Urban Institute colleagues participated in a range of sessions at this year’s Royal Geographical Society Annual Conference 31 August to 3 September 2021. The international conference brought together hundreds of academics and researchers from around the world to focus on the theme of borders, borderlands and bordering. Jon Silver,  Vanesa Castan Broto,  AbdouMaliq Simone, Simon Marvin, Beth Perry and Lindsay Sawyer took part in a variety of ways, from presenters, to round table panelists and discussants.

Jon Silver was a discussant on the roundtable “Silk Road Urbanization: China’s Belt and Road Initiative (BRI), urban transformation and the shifting geographies of everyday lives” organised with Alan Wiig and Elia Apostolopoulou. Drawing on his GLOBALCorridor European Research Council (https://www.sheffield.ac.uk/social-sciences/news/geographer-awarded-erc-funding-unravel-scientific-mysteries-0) grant, Jon contributed to discussions on how understandings of Silk Road urbanization necessitate cross-border analysis that compares the diverse effects of BRI-driven infrastructure corridors and the lived experiences of urban dwellers facing these transformations within, across, and between distinct cities.

Vanesa Castán Broto participated in the session on “Global Urbanism: Knowledge, Power and the City” which marked the publication of a new edited volume, co-edited by UI Visiting Professor Michele Lancione (link), which brought together over fifty urban scholars and activists to examine the foundational relationship between the ‘global’ and the ‘urban’. Vanesa presented “On the deployment of scientific knowledge for the new urbanism of the Anthropocene”. Her paper focussed on how our time’s global urbanism was a climate one, motivated by collective anxiety about capacity to survive the global environmental crisis and grounded on joint efforts to understand the Anthropocene. In the context of an Anthropocene marked by global environmental assessments, Vanesa also explored the difficulties of human geographers and allied social scientists to intervene in the circuits of unequal knowledge and power which dictate how such assessments are shaped and to what effect.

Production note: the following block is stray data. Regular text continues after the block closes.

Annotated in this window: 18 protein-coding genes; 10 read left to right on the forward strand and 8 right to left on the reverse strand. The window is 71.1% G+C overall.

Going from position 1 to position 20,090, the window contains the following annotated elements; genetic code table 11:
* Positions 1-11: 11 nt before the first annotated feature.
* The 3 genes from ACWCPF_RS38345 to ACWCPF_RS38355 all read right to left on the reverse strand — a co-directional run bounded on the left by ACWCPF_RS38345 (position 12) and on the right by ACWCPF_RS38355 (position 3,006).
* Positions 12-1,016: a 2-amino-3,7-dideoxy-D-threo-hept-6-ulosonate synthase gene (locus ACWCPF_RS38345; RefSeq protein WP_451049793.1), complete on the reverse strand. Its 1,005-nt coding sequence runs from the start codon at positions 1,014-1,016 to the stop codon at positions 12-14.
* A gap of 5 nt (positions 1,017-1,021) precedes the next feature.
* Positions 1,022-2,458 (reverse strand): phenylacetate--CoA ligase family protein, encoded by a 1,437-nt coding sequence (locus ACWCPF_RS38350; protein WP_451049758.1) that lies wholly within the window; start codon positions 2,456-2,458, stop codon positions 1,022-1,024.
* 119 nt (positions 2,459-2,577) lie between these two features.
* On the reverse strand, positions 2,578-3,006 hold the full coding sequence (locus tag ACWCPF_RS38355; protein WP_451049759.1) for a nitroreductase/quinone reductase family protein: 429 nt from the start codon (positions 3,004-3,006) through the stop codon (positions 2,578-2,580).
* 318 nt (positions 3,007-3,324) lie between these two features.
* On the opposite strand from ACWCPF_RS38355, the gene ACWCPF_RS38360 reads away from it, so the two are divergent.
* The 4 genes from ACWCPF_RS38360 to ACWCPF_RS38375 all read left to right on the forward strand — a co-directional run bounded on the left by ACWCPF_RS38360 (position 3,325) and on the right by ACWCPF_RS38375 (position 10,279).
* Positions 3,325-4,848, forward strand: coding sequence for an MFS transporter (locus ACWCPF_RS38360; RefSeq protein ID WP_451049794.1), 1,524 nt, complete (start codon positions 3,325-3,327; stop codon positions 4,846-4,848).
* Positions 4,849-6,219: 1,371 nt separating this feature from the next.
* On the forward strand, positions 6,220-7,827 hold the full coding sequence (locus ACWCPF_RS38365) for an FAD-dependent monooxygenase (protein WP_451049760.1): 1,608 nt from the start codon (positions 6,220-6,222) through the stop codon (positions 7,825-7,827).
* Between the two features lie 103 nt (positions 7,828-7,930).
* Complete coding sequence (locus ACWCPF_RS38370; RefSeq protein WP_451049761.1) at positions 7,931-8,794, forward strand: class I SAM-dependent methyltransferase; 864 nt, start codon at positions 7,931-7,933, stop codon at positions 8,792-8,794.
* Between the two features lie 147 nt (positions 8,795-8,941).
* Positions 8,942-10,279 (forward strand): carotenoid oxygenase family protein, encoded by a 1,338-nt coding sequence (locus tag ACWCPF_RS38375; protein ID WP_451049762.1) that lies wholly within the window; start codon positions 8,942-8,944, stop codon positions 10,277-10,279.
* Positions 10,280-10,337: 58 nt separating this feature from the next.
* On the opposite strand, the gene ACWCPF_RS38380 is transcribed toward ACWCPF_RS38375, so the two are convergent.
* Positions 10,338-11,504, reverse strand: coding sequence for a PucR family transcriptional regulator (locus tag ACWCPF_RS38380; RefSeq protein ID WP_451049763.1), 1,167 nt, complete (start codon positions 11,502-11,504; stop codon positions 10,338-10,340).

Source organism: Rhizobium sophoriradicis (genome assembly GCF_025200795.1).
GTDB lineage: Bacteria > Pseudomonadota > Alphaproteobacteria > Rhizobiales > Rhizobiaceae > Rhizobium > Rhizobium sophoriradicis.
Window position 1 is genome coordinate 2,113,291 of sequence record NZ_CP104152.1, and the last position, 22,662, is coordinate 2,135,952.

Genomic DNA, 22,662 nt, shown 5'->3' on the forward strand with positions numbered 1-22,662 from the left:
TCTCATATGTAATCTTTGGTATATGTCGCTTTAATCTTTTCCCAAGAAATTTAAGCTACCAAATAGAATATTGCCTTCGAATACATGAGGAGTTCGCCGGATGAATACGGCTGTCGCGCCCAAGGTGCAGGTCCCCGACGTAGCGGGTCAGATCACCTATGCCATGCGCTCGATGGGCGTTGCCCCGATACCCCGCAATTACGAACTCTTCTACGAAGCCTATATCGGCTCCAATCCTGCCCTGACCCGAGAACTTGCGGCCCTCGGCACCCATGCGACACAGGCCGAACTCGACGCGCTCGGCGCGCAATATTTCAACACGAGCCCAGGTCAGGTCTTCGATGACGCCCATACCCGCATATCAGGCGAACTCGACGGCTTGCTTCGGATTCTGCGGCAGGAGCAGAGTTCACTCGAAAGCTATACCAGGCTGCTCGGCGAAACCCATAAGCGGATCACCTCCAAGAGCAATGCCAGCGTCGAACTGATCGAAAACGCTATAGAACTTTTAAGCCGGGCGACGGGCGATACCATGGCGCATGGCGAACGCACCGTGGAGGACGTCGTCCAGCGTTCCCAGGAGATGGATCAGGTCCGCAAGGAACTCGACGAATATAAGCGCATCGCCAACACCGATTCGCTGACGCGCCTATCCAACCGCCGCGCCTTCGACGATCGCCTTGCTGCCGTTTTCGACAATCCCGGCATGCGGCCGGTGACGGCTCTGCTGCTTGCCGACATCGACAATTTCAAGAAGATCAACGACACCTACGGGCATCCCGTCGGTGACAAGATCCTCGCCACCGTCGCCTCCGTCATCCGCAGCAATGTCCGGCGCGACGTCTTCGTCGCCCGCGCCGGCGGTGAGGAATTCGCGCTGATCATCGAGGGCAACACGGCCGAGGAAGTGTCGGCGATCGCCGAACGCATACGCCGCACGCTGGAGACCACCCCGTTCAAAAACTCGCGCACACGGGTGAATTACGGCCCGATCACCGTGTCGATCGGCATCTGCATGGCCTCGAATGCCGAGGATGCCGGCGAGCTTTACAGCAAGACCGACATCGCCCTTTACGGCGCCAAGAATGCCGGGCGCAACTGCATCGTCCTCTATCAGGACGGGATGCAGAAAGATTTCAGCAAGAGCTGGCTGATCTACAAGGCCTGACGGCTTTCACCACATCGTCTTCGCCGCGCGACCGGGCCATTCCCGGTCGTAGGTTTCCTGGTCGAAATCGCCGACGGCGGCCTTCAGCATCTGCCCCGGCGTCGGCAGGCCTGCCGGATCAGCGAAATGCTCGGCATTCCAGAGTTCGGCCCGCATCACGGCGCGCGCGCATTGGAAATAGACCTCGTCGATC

AbouMaliq Simone also joined the session on Global Urbanism with his contribution “Out there/In here/Out here/In there” which questioned what would happen if unsettling is taken seriously as a predominant mode of urban inhabitation? Along with Simon Marvin, Maliq took part in “Cities after COVID-19: infrastructure, space and politics” in a panel asking whether the pandemic has shifted urban socio-technical configurations, what the consequences are for urban geographies, and how it has impacted on the nature of the urban political. Two further appearances from Maliq saw him take part as a discussant and roundtable panellist for a session on “Labouring Urban Infrastructure” (http://hummedia.manchester.ac.uk/institutes/mui/InfrastructuresZine191007.pdf) and the Singapore Journal of Tropical Geography Lecture.

Drawing on the Whose Heritage Matters project in Cape Town, Beth Perry presented at a session on “The Displacement of the Researcher: Scholar-Activism Under COVID”. Along with co-presenters Rike Sitas (African Centre for Cities, University of Cape Town) and Ukhona Mlandu (Director of Greatmore Studios, Cape Town), they offered three accounts from different perspectives in the project of how COVID has displaced but also recast forms of scholar-activism. The emphasis was not only on what has been lost, but also gained in relation to a commitment to co-production. Their contribution sought to examine questions of displacement not only from localised fields of practice, but from the perspective of comparative urban research and in the context of still troubling terrains of global research funding.

Associate Researcher Dr Lindsay Sawyer presented on “Peripheral Vision: Researching the Tacit Aspects of Southern Urbanisms” in the panel on “Urban geography otherwise? Decentering knowledge production, pedagogy and academic praxis”. The paper reflected on the methodological and conceptual shifts undertaken as part of a just-completed 3 year Leverhulme Fellowship. She proposed a ‘tacit’ approach to researching the widely evident yet unspoken aspects of southern urban contexts, using the role of traditional authorities in urban governance in Lagos as an example.

If you’d like to find out more about our contributions at the conference, please contact the relevant team member.